certain parts of the city would be specifically reserved for a certain kind of housing. came as the answer to new age planning. • However. which resulted in the ouster of the poorer masses to the city periphery. Modernism. which resulted in the rise of the „middle class‟. for the rich Post-independence Era With the end of British rule. which means more poor people are migrating from villages to cities. Liberalization  Post-Independence. which had been catching on in the west for the first part of the 20th century. Also urbanization has increased. which was certainly not inclusive. were: • Gentrification As seggregation of land use took place. as discussed earlier. preventing smaller businesses from coming up. • The houses were primarily for the rich and the „poor‟ were left behind in Shahjahanabad. This not only killed diversity but slowly led to inflated land prices. by many more cities. (Below) Plan of Lutyens Delhi. the city has to become more inclusive than it ever was 3 . 2 3 A . 2 3 E . Thus. 2 F Residentia l Commerci al Official (above) Mixed land-use pattern (above) Seggregated land-use pattern 07 | Inclusive Housing 2. Informal construction was looked down upon and often removed or shifted outside the city to „beautify‟ it. which was naturally reflected in housing as well. which basically led to widespread corruption. between the owner and the servants. • Largely administrative and residential. the desire to start on a tabula rasa became widespread. within a bunglow. This led to a great divide between the rich and the poor. • Intolerance towards the informal Modern planning often advocated elevational control and repetition of elements. 2 3 C . Today there is more homogeneity in society. with some modifications. The major breakthrough came with liberalization in 1991. what existed was a „License Raj‟ with stringent rules and regulations. The experiment started with Le Corbusier‟s Chandigarh and was replicated. 2 3 D .1 . there was some amount of inclusivity. Some of the major impacts of modern planning on the inclusivity of a city. designed by the rich. 2 3 B . than there was pre-liberalization.Pre-independence Planning The only significant colonial planning concept was the one that Lutyens adopted for the design of New Delhi. the new city had wide avenues and a very low density land use.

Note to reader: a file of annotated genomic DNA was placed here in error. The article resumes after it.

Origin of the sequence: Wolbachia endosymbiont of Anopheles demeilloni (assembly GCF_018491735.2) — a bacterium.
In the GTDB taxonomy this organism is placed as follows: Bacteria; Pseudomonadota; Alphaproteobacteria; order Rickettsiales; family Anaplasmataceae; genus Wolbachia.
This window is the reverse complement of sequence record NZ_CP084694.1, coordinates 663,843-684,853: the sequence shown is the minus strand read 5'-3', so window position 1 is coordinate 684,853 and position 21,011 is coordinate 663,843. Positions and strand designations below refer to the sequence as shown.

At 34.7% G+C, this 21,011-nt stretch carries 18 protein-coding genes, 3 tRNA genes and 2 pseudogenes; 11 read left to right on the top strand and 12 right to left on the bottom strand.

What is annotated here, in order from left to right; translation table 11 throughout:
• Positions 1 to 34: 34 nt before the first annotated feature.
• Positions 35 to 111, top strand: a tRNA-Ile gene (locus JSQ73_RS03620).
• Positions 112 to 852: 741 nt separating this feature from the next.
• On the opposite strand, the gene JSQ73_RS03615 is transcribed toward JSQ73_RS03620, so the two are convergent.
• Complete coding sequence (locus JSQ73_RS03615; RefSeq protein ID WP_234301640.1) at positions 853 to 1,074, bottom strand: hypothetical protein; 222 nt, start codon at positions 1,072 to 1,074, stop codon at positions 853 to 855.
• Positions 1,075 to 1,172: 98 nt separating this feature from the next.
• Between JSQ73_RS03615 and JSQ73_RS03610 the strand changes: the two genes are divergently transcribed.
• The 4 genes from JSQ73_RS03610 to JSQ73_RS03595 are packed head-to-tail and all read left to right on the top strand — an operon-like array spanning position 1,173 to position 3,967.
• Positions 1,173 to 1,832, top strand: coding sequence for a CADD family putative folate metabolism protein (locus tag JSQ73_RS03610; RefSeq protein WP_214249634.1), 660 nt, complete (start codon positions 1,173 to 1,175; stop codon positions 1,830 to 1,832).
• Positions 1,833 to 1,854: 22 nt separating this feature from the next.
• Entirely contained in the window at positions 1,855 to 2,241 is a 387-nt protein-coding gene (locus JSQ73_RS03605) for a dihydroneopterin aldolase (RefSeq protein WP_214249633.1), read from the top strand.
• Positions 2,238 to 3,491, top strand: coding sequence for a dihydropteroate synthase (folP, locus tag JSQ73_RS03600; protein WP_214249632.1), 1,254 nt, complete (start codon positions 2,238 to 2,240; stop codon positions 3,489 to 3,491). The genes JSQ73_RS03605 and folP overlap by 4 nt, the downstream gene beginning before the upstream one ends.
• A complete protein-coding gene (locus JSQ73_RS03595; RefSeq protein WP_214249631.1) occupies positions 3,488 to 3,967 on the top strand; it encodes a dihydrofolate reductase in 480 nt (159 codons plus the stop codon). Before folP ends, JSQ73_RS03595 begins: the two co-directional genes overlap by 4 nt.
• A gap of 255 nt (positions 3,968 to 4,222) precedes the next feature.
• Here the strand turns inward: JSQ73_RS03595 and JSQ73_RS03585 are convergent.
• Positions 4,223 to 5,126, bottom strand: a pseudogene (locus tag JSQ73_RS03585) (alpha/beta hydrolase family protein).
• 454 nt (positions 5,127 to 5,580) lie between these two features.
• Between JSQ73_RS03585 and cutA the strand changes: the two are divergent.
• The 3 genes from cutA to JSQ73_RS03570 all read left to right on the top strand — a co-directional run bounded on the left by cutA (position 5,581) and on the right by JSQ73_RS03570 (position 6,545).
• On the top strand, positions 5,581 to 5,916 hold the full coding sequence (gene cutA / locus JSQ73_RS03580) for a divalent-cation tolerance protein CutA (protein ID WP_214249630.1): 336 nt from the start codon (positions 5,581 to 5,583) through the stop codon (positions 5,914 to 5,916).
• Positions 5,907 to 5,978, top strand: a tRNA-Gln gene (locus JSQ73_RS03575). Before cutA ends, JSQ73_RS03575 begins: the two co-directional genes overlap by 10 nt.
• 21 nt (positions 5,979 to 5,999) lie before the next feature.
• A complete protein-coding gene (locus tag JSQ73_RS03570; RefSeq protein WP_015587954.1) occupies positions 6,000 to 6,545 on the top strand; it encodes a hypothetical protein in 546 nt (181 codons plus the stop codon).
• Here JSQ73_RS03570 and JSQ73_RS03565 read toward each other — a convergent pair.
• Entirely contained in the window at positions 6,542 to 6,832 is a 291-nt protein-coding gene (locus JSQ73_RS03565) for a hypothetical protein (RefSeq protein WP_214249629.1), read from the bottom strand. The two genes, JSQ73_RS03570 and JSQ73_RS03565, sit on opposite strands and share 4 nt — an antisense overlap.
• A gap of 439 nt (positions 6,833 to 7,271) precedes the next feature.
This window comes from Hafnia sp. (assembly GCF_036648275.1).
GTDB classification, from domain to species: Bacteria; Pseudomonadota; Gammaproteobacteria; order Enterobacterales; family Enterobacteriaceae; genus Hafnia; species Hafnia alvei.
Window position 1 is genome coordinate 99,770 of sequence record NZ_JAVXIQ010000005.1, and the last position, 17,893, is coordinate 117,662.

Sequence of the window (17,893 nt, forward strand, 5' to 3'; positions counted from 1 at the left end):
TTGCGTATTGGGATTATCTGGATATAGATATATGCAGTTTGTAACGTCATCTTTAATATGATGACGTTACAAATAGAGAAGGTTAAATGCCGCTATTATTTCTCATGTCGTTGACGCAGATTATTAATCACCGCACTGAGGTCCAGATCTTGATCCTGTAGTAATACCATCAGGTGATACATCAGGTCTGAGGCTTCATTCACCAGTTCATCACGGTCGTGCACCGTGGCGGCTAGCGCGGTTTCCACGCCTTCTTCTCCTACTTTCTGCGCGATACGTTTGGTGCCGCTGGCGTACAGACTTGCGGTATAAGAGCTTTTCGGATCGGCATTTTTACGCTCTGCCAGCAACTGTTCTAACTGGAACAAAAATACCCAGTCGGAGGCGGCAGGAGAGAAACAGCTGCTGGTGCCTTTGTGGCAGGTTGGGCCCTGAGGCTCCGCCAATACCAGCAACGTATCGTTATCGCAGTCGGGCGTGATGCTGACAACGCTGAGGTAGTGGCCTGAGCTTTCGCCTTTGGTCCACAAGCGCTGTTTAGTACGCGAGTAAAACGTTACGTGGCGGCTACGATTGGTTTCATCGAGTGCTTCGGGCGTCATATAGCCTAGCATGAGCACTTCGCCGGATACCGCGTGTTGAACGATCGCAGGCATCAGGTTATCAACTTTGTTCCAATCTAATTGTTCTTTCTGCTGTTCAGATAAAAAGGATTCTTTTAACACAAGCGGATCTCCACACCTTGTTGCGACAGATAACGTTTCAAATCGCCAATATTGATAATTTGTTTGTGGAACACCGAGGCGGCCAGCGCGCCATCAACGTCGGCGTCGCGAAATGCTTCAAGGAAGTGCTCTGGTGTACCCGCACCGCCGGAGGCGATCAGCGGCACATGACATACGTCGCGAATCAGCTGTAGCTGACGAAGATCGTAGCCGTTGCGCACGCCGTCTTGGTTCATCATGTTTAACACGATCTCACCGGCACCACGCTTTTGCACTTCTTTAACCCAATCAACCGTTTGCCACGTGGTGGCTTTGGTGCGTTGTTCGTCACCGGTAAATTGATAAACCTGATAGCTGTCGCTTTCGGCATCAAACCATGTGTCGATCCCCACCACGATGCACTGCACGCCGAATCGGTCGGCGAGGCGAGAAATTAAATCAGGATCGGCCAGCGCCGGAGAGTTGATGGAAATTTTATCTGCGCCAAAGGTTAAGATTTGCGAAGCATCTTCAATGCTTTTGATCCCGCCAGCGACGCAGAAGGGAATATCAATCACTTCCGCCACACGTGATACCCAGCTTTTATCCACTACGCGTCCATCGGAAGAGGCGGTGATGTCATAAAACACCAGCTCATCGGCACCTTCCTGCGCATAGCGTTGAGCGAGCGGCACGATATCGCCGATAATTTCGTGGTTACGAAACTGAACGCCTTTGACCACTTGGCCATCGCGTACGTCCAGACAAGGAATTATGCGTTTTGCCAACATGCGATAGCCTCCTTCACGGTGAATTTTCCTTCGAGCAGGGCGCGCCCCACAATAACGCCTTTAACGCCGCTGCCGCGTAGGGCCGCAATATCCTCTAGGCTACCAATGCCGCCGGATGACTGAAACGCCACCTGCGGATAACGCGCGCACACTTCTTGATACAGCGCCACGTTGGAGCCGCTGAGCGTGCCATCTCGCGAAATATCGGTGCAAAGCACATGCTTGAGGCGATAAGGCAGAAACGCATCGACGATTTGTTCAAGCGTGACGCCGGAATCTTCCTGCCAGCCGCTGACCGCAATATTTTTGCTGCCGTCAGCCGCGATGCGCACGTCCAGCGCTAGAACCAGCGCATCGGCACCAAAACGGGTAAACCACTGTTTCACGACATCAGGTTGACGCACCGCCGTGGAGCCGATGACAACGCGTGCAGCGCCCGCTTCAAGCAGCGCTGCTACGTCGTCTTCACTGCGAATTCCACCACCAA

In the early1980s the DDA appropriated most of the marshy land which was the site of the historical Hauz to construct the Saket Sports Complex. Saket residents and the Hauz Rani villagers moved freely throughthe area and the DDA constructed a paved pedestrian path and bridge which Saket with Hauz Rani. MIG.3 . most LIG and EWS residents would find work in HIG and MIG areas in the service and informal sectors: for example as household help or daily service providers. They would also help develop and be employed in local markets and other commercial areas serving HIG and MIG groups.is also more convenient for all. Infrastructure and development for all In most modern cities the trend has been the displacement and shift of the underprivileged either towards the periphery of the cities or into areas which are “environmentally degraded” and thus do not provide viable living conditions for the rest of the masses.1 E Inclusivity at the local level Inclusivity needs to be achieved on the local level amongst HIG. the camaraderie was lost and the two neighbourhoods almost became hostile to each other for a time. 2 3 E . LIG and EWS neighbourhoods. (Bottom) open space as buffer. roads and paths Hauz Rani and Saket The importance of buffer spaces can be understood by considering the case of Hauz Rani in South Delhi. integrating neighbourhood types on the local level –which automatically results in a more inclusive development. Examples are: • Parks and green spaces. hospitals. At some point the DDA ‘sports complex’ was at a stage of development when it constituted three large fields without any barriers distinguishing the open spaces. • Transport nodes like metro stations. Since only Saket residents could afford the complex. In 1990 the interim sports complex was razed and supplanted by a more elaborate version. and thus become even worse places to live. Children from Saket played football every evening with their peers from Hauz Rani. 2 3 D . etc. 2 3 A . Bus depot market Press Enclave Rd. The richer groups also benefit by having closer market areas.1 . Buffer Spaces When different economic groups live close together. On the other hand. both ‘no –man’s land’ and so ‘everyone’s land’ should be areas where all economic groups can interact. fruit and grocery vendors. 2 3 B . These areas do not receive adequate infrastructure and development funding and focus as compared to more affluent areas. (Right) Malviya Nagar. Thus. having neighbourhoods comprising of different economic backgrounds next to each other ensures that development benefits are equally distributed and shared by all communities and not accrued to only one. most times without even the most basic of services. which also directly offer employment to LIG and EWS groups • Shared facilities like places of worship. or as vegetable. Hauz Rani Saket Shivalik Jal Board open Police station Metro Malviya Nagar 10 | Inclusive Housing 2. Afluent Saket neighbours Hauz Rani -a predominantly Muslim urban village. Hauz Rani and Saket separated by different buffer spaces. which offer equal recreational opportunities for all economic groups • Markets and commercial areas. Having these different residential areas close-by reduces commuting time. that is. again reducing commuting time. Achieving inclusivity on the local level. the characteristic and design of the buffer space or neutral zone separating them become of paramount importance. These spaces. 2 3 C . expense and effort.and the two are separated by the Press Enclave Road. Employment and Commute Most residents of HIG and MIG groups and some of the LIG group would travel to the commercial/ office centres for work. 2 F 2.